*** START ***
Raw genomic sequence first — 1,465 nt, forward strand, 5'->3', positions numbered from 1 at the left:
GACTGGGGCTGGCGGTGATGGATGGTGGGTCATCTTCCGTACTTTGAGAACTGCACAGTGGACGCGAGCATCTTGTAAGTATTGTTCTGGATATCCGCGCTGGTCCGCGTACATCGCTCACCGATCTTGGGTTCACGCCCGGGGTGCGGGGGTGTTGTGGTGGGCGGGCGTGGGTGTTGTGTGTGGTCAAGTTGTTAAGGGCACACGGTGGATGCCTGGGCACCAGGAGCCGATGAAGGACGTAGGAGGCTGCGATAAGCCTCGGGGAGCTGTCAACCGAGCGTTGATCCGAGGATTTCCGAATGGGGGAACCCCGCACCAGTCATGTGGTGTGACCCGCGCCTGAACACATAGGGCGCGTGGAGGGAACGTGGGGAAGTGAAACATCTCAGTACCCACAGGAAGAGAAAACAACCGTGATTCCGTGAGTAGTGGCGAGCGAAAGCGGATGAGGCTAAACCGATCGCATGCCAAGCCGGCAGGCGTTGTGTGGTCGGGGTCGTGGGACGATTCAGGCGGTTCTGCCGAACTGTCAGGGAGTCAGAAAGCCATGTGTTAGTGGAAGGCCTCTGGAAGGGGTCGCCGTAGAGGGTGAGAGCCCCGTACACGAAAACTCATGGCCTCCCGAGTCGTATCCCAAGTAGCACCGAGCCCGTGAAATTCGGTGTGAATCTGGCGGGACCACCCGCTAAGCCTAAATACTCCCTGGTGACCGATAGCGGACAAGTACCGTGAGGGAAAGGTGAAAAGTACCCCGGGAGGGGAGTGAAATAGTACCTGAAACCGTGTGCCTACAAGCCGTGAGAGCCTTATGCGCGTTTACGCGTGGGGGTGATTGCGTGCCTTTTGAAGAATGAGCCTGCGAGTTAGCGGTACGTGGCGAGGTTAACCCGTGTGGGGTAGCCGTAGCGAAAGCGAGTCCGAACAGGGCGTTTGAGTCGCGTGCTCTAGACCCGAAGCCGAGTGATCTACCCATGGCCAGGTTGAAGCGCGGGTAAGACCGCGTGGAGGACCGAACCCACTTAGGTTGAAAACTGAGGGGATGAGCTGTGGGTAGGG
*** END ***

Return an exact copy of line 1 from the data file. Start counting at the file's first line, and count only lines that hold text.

Raw genomic sequence first — 1,465 nt, forward strand, 5'->3', positions numbered from 1 at the left: